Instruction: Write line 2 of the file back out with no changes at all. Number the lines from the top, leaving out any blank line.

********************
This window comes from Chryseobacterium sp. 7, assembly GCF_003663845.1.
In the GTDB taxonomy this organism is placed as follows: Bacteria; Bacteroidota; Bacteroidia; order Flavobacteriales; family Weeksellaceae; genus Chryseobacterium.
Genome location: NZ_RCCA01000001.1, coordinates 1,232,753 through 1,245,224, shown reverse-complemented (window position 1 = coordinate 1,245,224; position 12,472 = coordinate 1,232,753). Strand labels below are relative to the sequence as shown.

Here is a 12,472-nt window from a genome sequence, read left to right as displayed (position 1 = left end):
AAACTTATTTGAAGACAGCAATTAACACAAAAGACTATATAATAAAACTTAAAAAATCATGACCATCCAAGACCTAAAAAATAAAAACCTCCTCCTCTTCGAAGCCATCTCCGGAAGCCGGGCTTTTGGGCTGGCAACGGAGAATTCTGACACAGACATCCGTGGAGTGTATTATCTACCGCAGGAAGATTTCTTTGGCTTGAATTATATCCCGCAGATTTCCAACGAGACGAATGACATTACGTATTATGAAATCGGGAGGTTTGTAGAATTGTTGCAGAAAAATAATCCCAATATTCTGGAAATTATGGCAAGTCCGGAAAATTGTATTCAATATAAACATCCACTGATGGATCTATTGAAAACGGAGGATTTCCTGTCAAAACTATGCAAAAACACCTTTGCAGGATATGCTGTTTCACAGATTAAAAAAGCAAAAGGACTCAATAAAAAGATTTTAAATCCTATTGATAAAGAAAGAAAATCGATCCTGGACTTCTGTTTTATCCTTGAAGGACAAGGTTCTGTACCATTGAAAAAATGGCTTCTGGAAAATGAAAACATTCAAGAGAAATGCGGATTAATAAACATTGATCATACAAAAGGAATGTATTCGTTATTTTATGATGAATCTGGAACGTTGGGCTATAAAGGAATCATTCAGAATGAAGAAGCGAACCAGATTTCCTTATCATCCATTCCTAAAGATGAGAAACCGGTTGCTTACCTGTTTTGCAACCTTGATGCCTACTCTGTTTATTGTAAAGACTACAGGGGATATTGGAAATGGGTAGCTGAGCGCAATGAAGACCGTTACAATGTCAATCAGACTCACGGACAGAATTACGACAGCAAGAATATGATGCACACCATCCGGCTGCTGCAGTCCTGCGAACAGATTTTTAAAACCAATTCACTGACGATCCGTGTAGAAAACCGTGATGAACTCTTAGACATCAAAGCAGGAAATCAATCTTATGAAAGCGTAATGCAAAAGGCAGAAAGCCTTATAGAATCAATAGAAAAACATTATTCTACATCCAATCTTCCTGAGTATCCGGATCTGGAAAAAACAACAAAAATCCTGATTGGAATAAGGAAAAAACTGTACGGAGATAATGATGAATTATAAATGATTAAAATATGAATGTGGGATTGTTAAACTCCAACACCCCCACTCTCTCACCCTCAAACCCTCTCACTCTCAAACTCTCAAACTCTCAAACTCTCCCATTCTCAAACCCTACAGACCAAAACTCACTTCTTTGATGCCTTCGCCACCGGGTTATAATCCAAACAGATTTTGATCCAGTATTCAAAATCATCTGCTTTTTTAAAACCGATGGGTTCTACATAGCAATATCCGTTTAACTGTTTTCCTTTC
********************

In the GTDB taxonomy this organism is placed as follows: Bacteria; Bacteroidota; Bacteroidia; order Flavobacteriales; family Weeksellaceae; genus Chryseobacterium.